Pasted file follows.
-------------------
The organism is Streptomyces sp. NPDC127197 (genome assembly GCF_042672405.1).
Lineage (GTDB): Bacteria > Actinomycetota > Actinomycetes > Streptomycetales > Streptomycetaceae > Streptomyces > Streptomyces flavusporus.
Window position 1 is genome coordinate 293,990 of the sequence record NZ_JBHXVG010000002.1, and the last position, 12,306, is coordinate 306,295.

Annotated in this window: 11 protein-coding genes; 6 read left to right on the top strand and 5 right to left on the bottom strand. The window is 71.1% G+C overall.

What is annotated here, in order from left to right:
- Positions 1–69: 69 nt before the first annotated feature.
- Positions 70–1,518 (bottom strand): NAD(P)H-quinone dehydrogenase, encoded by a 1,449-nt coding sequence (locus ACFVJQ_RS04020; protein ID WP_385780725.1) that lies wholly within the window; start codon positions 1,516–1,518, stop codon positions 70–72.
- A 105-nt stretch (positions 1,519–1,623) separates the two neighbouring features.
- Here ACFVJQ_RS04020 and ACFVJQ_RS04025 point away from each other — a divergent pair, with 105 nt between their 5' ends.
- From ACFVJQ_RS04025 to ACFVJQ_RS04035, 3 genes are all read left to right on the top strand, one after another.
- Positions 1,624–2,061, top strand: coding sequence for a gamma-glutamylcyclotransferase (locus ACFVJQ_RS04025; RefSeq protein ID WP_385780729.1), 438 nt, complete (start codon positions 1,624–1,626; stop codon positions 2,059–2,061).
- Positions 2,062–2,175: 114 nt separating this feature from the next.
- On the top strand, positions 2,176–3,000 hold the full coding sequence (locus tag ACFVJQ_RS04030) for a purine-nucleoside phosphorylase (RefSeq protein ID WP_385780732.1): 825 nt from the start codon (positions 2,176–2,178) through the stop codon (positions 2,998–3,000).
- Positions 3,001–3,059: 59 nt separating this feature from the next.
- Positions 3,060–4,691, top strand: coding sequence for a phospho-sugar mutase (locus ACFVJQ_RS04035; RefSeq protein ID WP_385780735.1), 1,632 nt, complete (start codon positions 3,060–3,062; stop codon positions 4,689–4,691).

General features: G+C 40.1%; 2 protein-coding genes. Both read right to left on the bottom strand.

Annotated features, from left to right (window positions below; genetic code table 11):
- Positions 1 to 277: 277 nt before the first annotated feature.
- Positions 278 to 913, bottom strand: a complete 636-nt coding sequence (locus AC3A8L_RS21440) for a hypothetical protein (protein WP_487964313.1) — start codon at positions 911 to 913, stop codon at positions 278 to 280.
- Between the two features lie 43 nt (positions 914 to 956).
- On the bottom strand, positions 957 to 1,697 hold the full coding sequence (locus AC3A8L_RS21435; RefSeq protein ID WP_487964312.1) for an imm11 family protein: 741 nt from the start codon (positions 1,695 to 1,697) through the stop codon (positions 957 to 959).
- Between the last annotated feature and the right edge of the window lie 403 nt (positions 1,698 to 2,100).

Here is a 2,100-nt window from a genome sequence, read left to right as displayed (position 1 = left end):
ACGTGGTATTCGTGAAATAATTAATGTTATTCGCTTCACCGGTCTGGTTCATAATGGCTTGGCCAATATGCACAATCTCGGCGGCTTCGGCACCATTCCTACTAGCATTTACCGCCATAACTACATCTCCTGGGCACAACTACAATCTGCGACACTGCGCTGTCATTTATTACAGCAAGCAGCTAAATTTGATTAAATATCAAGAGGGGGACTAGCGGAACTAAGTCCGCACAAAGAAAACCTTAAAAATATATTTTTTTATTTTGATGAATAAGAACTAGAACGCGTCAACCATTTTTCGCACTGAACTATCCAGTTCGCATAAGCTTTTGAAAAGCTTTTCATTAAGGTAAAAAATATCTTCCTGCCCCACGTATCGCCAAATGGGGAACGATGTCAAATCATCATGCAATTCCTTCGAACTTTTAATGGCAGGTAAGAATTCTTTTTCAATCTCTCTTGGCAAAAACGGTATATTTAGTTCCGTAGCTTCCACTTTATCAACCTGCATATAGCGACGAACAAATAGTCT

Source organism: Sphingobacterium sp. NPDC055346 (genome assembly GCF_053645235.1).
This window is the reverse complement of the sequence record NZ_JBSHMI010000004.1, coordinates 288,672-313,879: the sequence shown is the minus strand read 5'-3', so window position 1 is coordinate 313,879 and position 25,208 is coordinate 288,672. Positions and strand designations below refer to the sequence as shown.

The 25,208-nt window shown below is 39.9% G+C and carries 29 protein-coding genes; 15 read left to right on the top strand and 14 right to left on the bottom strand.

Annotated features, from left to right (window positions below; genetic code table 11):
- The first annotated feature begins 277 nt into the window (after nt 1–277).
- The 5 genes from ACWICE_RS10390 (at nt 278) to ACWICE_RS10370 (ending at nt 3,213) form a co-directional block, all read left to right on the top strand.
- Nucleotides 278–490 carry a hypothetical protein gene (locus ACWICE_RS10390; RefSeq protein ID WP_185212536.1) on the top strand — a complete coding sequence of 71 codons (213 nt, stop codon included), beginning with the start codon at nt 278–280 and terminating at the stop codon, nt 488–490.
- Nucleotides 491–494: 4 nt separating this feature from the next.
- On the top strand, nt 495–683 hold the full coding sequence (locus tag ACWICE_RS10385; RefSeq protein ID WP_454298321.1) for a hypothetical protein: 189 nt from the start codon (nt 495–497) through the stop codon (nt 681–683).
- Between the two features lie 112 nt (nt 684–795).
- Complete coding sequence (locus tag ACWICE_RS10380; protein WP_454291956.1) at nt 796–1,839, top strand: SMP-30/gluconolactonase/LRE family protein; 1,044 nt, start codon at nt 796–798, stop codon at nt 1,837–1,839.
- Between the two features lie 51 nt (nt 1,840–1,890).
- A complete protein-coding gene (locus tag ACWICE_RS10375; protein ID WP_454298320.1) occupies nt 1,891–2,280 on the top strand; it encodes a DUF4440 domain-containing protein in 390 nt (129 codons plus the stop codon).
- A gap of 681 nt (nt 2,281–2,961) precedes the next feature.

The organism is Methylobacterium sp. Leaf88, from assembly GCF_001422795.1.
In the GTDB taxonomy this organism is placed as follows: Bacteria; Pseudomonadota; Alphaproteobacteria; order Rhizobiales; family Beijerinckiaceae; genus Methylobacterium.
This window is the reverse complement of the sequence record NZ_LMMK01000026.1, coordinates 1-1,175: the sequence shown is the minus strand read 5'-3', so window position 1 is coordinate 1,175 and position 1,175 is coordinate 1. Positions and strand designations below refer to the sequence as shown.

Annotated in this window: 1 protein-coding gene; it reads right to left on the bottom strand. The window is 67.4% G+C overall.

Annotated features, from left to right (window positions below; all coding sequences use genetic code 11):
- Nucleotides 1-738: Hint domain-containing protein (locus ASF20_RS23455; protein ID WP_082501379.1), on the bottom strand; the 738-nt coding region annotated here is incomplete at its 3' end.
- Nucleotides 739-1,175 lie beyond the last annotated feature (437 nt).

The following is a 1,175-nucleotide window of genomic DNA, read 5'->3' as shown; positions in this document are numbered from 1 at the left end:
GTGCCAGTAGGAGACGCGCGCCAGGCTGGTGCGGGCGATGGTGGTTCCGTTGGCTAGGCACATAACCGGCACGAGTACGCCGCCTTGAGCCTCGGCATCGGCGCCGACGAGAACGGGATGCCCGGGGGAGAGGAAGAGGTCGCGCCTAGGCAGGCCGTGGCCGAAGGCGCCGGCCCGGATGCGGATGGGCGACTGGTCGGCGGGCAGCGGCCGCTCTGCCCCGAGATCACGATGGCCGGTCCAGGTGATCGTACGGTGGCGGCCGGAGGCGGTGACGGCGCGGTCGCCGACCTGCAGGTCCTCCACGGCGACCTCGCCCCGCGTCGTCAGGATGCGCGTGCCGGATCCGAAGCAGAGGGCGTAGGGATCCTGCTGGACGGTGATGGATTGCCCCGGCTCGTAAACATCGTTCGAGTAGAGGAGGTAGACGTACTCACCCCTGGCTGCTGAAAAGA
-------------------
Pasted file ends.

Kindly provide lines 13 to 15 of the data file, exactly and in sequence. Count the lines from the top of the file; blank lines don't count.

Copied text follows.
- On the top strand, positions 2,176–3,000 hold the full coding sequence (locus tag ACFVJQ_RS04030) for a purine-nucleoside phosphorylase (RefSeq protein ID WP_385780732.1): 825 nt from the start codon (positions 2,176–2,178) through the stop codon (positions 2,998–3,000).
- Positions 3,001–3,059: 59 nt separating this feature from the next.
- Positions 3,060–4,691, top strand: coding sequence for a phospho-sugar mutase (locus ACFVJQ_RS04035; RefSeq protein ID WP_385780735.1), 1,632 nt, complete (start codon positions 3,060–3,062; stop codon positions 4,689–4,691).